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Saturday, March 30, 2019

Force in Focus: Star Wars #89

"I'll See You in the Throne Room!"
November 1984

In a Nutshell
Luke helps overthrow an Imperial-aligned government on the planet Solay.

Story: Ann Nocentir
Art: Bret Blevins
Colorist: Glynis Wein
Letterer: Joe Rosen
Editor: Louise Jones
Editor-in-Chief: Jim Shooter

Fighting alongside local rebel leader Raggold on the planet Solay, Luke storms the throne room of the corrupt King Blackart. But during the battle, Raggold is shot, and with his dying breath, tells Luke he was struck down by a traitor in their midst. Luke immediately thirsts for vengeance, but is stopped by another rebel, Mary, who reminds him revenge is not the way. Weeks later, Imperial forces attack the planet, and Mary is killed. Enraged, Luke vows to find whomever killed Raggold, robbing the rebels of his leadership, which in turn led to the Imperial resurgence. Luke befriends a young thief named Scamp, who tells him the rebellion was an Imperial scam designed to fail all along, and eventually takes Luke to meet Braxas, a local information broker. Braxas agrees to tell Luke the identity of the rebel traitor in exchange for passage off Solay, and Luke agrees. Braxas gives him a data tape revealing Raggold was the traitor all along, and that he killed himself out of guilt. Shocked, Luke once more abandons his quest for revenge and leaves the planet with Braxas, vowing to return one day to finish what Raggold & Mary started.

Firsts and Other Notables
Another fill-in/inventory story, this is written by series editor Ann Nocenti (at least, she was the series editor when it was published), with art by future New Mutants artist Bret Blevins, making him the third former or future New Mutants artist to work on the series (keep your fingers crossed for Rob Liefeld's Star Wars!).

The cover of this issue, likely unintentionally, is reminiscent of issue #77’s, with Luke being dwarfed by a hulking figure; here, he’s facing the reader instead of the creature.

While this issue was presumably written before Return of the Jedi, a narrative caption esablishes that it takes place after the fall of the Empire. Presumably, it occurs after the movie and before Luke is sent out on the mission with Plif that culminates in him finding Rik Duel's game and Kiro.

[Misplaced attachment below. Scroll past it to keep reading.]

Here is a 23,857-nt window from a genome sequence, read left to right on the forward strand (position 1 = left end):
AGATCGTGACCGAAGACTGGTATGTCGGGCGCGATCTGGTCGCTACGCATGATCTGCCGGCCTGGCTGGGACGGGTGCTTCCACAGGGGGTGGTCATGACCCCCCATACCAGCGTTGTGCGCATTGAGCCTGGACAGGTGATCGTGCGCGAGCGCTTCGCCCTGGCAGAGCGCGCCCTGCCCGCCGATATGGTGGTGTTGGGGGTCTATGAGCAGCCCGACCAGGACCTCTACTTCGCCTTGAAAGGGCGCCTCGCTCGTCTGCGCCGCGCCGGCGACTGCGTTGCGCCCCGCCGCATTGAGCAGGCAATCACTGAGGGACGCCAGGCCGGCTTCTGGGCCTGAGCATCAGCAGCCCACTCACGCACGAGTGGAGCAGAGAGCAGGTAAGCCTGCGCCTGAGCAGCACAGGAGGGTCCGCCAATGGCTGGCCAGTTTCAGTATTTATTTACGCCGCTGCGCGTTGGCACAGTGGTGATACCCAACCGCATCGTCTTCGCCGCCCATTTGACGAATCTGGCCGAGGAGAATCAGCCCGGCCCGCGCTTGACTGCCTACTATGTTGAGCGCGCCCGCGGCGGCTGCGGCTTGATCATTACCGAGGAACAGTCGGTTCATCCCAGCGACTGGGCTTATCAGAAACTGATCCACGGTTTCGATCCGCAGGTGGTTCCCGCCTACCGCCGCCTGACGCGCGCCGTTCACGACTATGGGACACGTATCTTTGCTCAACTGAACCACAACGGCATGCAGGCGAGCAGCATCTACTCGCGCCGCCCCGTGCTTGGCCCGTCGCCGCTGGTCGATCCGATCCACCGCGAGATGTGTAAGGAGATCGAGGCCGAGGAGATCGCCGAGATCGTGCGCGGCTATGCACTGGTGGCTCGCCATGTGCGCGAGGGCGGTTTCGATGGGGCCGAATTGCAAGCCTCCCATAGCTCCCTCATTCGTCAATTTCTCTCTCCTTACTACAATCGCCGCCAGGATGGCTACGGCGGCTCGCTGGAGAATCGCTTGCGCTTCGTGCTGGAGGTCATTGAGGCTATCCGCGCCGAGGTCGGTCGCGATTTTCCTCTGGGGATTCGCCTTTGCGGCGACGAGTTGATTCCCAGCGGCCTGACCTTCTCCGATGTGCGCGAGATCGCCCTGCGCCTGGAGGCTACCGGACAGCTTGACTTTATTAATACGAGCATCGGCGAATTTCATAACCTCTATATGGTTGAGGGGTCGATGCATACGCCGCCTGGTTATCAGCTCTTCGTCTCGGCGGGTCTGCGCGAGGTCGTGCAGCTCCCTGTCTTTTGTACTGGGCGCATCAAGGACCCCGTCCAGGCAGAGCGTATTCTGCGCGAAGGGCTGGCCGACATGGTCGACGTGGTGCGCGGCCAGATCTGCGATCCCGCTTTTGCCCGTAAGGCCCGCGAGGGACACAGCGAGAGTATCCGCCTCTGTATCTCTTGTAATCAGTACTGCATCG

A Work in Progress
Luke rightly points out that acting in revenge is acting via the Dark Side of the Force.

Luke's lightsaber hilt is drawn like the one he had before he built a new one just prior to Return of the Jedi (though artists have always played fast and loose with the look and color of his lightsaber throughout the series).

Luke uses the Force to pull Mary from a mob up into a second level window.

He also uses it to interrogate a possible rebel traitor.

The Reference Section
Braxas looks like a wheelchair-bound ET.

Remember Return of the Jedi?
When Luke is told that truth often depends on a certain point of view, it’s either a missed opportunity to callback Ghost Obi-Wan’s similar phrasing in Jedi, or, if this was written before the film, a huge coincidence.

You Kiss Your Sister With That Mouth?
Luke thinks to himself that Mary reminds him of Leia, then a page later kisses her, further suggesting this was written pre-Jedi (and therfore pre-sibling rveal/love triangle resolution) and the celebratory “end of the Empire” captions added after the fact.

Just Yesterday, In a Galaxy Surprisingly Close By
“Morals-shmorals” is apparently a linguistical device that exists in the Star Wars galaxy.

Luke also says “rocket” instead of “ship”.

Scorpions exist in the Star Wars galaxy.

Also, chopsticks.

It's in the Mail
Responses to letters tease the previously-suggested trip to Kashyyyk occuring in the near future, as well as the return of Fenn Shysa.

There's also an ad on the letters page for the licensed Transformers series (which began as a limited series but was converted to an ongoing when it turned out to be a sales hit).

Austin's Analysis